Note: We considered putting the Pocophone F1 here as well due to its flagship specs and incredible value, we haven’t had a chance to spend as much time with it as we’d like. Also, due to its very limited support for 4G LTE here in the U.S., it’s difficult to recommend.
For years, Motorola’s G-series phones have been the kings of the budget phone world, and the G6 is a latest and greatest example of Moto’s dominance. Critically, the G6 boasts compatibility with all the major carriers, is available both unlocked and from brick-and-mortar wireless stores, and still retains important features like microSD card expandability and a headphone jack. Whether it’s for a young teen getting their first phone, or someone who just wants something simple and reliable the won’t blow your finances, the Moto G6 has got you.
Starting at $350, the Nokia 7.1 typically costs $100 more than the Moto G6, but it’s totally worth it. Because for the extra money, you get more base storage and RAM, better cameras, a bigger, brighter screen, and a much nicer design. And since the Nokia 7.1 is part of Google’s Android One program, that also means its software and security updates are managed by Google, and you won’t have to put up with any unwanted bloatware either. The major downsides to the Nokia 7.1 is that unlike the G6, it’s only available as an unlocked device from third-party retailers, and it doesn’t support CDMA networks like Verizon or Sprint.
Like hypercars, hyper phones are handsets that are big, fast, and defined by excess. But if you want a phone that can handle everything home and work can throw at you, the Note 9 is it. It’s got a big, gorgeous 6.4-inch display, ridiculous battery life that lasts upwards of upwards of 14 hours on a charge, built-in iris scanners and a secure folder to hide sensitive documents, and of course Samsung’s S-Pen. The phone even comes with 128GB of base storage (and a microSD card slot), which is twice what you get from a similarly priced iPhone XS. And just in case that’s not enough, you can even turn the Note 9 into a mini desktop by hooking up a USB-C to HDMI cable to a nearby monitor.
While this phone isn’t really an option for folks in the states since Huawei isn’t making a U.S. specific variant, the sheer technical superiority of the Mate 20 Pro can’t be denied. That’s because even though it lacks a stylus, it has pretty much every other feature you’d ever need, and maybe even a few tricks you didn’t even know you wanted. We’re talking about full-on 3D face scanning tech, a fingerprint sensor that’s built into the screen, a new 7-nanometer chipset with dual NPUs, and even wireless charging that can be reversed in order to power up other devices.
With three new iPhones for 2018 along with two older models still on sale, choosing the right phone from Apple is actually a bit trickier than normal. However, with a somewhat reasonable (for Apple) price of $750, the same A12 processor, FaceID tech, and 64GB of storage you get from its more expensive siblings, the iPhone XR is our top recommendation for people who want a new Apple handset. As an added bonus, the iPhone XR also boasts battery life that’s about an hour longer than the $1,000 iPhone XS, and it comes it a bunch of fun colors.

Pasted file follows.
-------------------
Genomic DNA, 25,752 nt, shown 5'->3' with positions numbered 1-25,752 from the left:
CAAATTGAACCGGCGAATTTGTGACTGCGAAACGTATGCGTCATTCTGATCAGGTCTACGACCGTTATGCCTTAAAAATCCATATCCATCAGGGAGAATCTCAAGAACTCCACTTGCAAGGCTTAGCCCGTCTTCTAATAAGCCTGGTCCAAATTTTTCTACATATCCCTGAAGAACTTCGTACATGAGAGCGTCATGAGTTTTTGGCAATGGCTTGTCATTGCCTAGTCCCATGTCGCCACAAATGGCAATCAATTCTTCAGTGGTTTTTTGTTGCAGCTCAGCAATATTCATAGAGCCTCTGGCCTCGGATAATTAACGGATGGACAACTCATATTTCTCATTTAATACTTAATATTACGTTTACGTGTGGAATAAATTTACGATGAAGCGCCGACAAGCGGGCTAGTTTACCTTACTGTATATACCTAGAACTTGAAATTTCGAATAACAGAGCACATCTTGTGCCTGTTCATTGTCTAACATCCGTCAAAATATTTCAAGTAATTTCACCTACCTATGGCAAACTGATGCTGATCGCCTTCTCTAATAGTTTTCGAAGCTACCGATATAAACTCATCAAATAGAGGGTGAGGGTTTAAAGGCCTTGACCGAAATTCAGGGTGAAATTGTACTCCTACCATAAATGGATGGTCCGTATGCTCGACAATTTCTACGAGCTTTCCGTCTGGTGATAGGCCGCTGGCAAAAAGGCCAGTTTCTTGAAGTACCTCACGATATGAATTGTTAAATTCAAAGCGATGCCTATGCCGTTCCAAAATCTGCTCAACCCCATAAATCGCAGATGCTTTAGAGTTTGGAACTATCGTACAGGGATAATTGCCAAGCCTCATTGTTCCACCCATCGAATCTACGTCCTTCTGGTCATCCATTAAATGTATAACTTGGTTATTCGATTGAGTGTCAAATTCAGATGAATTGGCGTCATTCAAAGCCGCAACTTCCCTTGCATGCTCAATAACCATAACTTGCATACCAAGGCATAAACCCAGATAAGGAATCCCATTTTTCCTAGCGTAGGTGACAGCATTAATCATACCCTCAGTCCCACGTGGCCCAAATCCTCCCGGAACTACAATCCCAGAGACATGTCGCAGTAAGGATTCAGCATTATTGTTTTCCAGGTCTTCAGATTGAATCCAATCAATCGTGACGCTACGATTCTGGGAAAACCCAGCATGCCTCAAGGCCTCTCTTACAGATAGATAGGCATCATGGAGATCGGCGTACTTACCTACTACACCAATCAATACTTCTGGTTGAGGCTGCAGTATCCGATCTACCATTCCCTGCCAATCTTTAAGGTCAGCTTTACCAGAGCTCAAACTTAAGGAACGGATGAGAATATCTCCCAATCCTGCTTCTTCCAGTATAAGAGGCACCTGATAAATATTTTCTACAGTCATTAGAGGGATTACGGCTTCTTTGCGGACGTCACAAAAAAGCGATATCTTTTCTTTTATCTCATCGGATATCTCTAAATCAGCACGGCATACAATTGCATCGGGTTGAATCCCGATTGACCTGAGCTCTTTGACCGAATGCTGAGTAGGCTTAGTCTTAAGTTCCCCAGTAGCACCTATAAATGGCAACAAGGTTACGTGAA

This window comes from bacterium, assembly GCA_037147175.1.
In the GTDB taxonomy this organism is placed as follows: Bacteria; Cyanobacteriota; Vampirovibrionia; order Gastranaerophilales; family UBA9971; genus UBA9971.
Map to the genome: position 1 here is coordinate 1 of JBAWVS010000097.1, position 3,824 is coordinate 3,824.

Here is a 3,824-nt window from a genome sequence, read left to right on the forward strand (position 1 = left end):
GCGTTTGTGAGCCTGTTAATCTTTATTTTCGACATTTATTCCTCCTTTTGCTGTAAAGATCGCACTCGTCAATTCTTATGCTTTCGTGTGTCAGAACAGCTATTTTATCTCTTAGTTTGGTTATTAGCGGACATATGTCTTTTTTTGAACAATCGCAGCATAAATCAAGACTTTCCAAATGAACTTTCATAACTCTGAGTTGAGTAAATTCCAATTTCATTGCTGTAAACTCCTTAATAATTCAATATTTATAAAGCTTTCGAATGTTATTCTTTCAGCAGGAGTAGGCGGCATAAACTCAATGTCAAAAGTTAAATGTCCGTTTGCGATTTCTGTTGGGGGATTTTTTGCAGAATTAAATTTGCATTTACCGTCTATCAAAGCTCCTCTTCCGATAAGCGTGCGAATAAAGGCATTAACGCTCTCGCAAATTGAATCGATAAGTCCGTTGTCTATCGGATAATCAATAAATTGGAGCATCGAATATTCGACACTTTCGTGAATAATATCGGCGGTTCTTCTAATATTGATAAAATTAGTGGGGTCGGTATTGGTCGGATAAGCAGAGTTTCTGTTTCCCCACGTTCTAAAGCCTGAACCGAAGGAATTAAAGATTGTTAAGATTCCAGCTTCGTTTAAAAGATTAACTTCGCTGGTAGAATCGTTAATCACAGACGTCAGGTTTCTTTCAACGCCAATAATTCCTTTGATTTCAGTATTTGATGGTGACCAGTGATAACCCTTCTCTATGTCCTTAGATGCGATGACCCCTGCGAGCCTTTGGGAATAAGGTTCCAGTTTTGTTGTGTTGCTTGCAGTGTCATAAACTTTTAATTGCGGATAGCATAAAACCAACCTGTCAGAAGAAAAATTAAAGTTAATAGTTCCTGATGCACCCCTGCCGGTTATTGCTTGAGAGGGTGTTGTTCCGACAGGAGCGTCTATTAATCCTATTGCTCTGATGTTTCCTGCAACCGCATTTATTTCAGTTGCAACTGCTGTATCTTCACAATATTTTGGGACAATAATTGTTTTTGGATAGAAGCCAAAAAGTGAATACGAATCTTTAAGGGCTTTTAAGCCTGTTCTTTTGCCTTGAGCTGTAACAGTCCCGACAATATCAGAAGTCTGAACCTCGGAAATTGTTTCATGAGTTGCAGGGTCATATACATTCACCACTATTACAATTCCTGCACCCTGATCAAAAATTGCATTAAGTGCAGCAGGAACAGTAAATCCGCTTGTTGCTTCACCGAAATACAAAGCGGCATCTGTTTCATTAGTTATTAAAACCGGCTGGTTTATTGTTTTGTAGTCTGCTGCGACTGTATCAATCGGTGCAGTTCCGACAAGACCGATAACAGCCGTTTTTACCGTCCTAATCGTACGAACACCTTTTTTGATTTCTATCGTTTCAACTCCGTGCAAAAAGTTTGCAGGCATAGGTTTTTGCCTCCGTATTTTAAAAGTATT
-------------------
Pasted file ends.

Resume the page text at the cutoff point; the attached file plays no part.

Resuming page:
For people who want a little more, theiPhone XS or XS Max are the clear upgrades to the XR, just know that you’ll need to shell out at least an extra $250 to get one. The main benefits when moving up to the iPhone XS and XS Max is a significantly more vibrant and higher resolution OLED screen that’ll make all sorts of content look better, and a second rear camera with a 2x zoom to help bolster your mobile photo toolkit. Also, thanks to new stronger glass backs and an IP68 rating for water-resistance (versus the XR’s IP67 rating), Apple’s high-end iPhones should also be slightly more durable than the iPhone XR.
Experts gathered to share successes and aspirations around data, intelligent automation, security and more.
by Juliet Van Wagenen for BizTech
Juliet is the senior web editor for StateTech and HealthTech magazines. In her six years as a journalist she has covered everything from aerospace to indie music reviews — but she is unfailingly partial to covering technology.
Retail isn’t dead — far from it. But that doesn’t mean times aren’t changing for stores everywhere. Perhaps the most popular sentiment during The National Retail Federation’s Big Show this year was that customer demands are skyrocketing. With more choices than ever, shoppers expect retail stores to fire on all cylinders — online, in-store, mobile, across channels — and retailers are digging in to seek ways to deliver across all platforms.
“Twenty, even 10 years ago, retail interactions were so focused on the store. They still are today, but you then need to think about all the other places you need to meet your customer across every single touchpoint, whether that be on Instagram, on social media, whether that be on their mobile phone, whether that be in a marketing campaign,” Oracle’s Senior Director of Product Strategy Katrina Gosek tells BizTech.
Several retailers and experts at the conference shared stories that offer valuable insights into how they are tackling this new landscape. Here are three takeaways from the show:
1. Big Data and Analytics Take Retail to the Next Level
For retailers right now, no resource is more precious than data.
This is particularly true as brands seek to personalize customer experiences online. Gosek notes that collecting data across all touchpoints and bringing it together is key to crafting a personalized customer journey.